For a hobbyist bitcoin miner, the industry is a different place than it was a few years ago.
It used to be that you could use your CPU or GPU to mine bitcoin. But then the price of bitcoin started rising and people began to realize how much money could be earned, and – with the resulting rise in mining difficulty – only those that could afford costly ASICs were in a position to actually make any profit. Soon enough, only the largest operations could compete.
Research shows that, for new miners, the price of a bitcoin needs to be at least $600 to break even if electricity costs are less than $0.10 per kWh.
Another change has been geographic. It used to be that miners were distributed all across the globe, but many of the largest operations have centralized in parts of the world with at least one of the two following variables: cheap/free electricity or a cold environment.
A significant portion of the electricity cost associated with mining has to do with keeping the mining chips cool. For any computer user, we know this as the loud fan working to keep our CPU cool. If the miners are kept cool due to the environment or electricity costs are not a concern, cooling costs become an afterthought.
But what if someone still wanted to mine without those benefits?
Presently, the only company releasing new products targeting the average miner is the Shanghai-based Bitmain. It believes that its recently launched Antminer R4 is the easiest way for the hobbyist miner to generate some cryptocurrency. But do the numbers actually work?
Before the R4 sold out, it would have cost a home miner $1,635 (plus a hefty whack in shipping) to obtain the miner and a power supply unit. With the price of a bitcoin at $594, a pool fee of 1%, and 12 cents per kWh, it would take approximately 537 days to break even on investment.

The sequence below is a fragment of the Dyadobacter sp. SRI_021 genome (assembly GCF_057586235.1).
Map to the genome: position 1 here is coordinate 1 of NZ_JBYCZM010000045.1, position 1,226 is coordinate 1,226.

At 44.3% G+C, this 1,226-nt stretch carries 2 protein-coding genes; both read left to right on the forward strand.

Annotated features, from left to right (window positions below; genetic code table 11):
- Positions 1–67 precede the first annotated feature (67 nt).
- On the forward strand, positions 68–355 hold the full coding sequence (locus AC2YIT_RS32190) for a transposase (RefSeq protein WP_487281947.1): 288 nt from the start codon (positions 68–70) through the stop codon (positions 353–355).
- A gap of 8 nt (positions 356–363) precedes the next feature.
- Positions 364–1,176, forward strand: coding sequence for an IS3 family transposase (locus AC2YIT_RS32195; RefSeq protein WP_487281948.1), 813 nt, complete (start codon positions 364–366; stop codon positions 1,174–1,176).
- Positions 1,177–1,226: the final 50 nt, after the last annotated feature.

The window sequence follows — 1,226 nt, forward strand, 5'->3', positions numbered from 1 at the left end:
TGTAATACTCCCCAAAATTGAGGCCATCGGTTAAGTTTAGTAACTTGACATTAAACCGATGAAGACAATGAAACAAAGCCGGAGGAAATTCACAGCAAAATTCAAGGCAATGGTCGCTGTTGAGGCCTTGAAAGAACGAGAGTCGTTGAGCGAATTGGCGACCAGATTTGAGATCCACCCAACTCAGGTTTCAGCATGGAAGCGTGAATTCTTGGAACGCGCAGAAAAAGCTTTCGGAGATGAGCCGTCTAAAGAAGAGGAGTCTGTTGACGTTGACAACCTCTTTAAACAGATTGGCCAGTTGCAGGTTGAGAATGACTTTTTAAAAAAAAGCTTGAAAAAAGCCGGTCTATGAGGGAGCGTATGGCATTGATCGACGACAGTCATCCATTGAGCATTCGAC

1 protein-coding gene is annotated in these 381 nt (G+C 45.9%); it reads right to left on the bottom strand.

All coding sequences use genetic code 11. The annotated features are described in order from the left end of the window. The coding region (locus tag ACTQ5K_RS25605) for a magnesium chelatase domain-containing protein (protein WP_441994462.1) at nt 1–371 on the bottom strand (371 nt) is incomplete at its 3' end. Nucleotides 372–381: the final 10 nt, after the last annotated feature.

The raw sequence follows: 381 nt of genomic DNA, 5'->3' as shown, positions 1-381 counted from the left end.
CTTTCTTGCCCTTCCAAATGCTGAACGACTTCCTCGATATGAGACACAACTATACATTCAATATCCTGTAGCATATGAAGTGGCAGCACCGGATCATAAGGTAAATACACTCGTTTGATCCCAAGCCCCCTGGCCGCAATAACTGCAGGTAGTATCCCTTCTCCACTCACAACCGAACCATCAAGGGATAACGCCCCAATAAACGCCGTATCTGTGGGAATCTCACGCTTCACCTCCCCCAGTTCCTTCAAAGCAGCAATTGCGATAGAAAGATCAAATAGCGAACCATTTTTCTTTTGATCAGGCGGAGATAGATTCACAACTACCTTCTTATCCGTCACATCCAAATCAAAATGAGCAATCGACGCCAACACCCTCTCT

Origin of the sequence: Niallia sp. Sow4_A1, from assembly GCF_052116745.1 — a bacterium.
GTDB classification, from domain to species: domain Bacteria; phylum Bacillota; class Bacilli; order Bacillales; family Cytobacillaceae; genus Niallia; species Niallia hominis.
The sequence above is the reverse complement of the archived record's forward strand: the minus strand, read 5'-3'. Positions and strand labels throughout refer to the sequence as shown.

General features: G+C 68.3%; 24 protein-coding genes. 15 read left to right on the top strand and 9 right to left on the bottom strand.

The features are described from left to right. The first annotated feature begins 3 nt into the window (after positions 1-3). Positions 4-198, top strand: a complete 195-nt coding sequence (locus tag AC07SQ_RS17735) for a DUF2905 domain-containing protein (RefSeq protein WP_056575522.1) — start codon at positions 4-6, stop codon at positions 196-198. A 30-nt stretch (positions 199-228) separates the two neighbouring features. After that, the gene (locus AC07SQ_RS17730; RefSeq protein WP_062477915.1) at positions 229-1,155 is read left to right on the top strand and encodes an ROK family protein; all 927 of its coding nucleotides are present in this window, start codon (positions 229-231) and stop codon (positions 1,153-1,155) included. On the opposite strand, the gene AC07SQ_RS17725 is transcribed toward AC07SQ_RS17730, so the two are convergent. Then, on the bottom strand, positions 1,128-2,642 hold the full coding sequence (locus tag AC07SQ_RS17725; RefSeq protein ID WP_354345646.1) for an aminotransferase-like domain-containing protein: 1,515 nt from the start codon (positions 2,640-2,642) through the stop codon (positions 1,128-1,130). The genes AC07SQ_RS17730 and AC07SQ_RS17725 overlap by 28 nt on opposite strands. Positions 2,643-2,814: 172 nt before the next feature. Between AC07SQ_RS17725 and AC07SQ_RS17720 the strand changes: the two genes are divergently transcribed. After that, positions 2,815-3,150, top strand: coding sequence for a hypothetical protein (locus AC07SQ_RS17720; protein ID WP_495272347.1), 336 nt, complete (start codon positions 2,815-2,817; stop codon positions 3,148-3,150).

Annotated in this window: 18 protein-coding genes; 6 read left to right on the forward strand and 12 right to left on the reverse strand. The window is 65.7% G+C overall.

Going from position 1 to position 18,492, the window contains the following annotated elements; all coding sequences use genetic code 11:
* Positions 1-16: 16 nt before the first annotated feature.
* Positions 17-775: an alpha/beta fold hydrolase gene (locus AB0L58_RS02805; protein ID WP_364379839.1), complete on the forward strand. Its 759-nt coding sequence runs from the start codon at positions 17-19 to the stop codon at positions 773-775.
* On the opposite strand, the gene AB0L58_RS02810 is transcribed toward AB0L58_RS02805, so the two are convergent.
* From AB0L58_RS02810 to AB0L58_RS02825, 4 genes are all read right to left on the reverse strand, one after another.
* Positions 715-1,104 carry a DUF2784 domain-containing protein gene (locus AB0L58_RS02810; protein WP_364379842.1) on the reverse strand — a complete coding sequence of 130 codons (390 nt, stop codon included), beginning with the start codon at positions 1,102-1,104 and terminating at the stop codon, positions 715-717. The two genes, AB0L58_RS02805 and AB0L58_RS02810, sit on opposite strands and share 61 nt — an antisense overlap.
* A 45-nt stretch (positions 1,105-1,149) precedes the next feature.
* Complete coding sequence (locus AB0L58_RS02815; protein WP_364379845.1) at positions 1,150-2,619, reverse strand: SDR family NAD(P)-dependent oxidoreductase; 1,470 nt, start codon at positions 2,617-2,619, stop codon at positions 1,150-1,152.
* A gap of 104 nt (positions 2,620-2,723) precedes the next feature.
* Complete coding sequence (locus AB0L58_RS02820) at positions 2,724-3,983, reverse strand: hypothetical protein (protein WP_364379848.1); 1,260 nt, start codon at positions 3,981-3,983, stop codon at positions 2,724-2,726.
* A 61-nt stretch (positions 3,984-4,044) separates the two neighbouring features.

And that 537 days is contingent on mining difficulty not increasing, so it’s possible that ROI could take far longer, especially if more people take up mining.
Nishant Sharma, international marketing manager at Bitmain, explained that the increased cost per gigahash is due to the custom hardware-design associated with keeping the noise down on the R4. And at 52 decibels – as loud as a conversation at home – it is much quieter than the average bitcoin miner.
“With bitcoin’s current difficulty level, it is extremely challenging to make a low-power or low-cost miner that can breakeven,” Sharma said.
Mining for heat
Unfortunately, that doesn’t actually help the average miner hoping to generate profit – or at least break even as a hobbyist looking to help support the network. But as basically every character in the Game of Thrones would say: Winter is coming.
So to keep warm this winter, why not take what many miners around the world try to get rid of as an unwanted waste product – heat – and use it for something good?
While this isn’t a new idea, per say, there was always a trade off between the loud noise the miner emitted and the heat it produced. Sharma explained that the R4 can act as a fan heater because of its unusual noise level.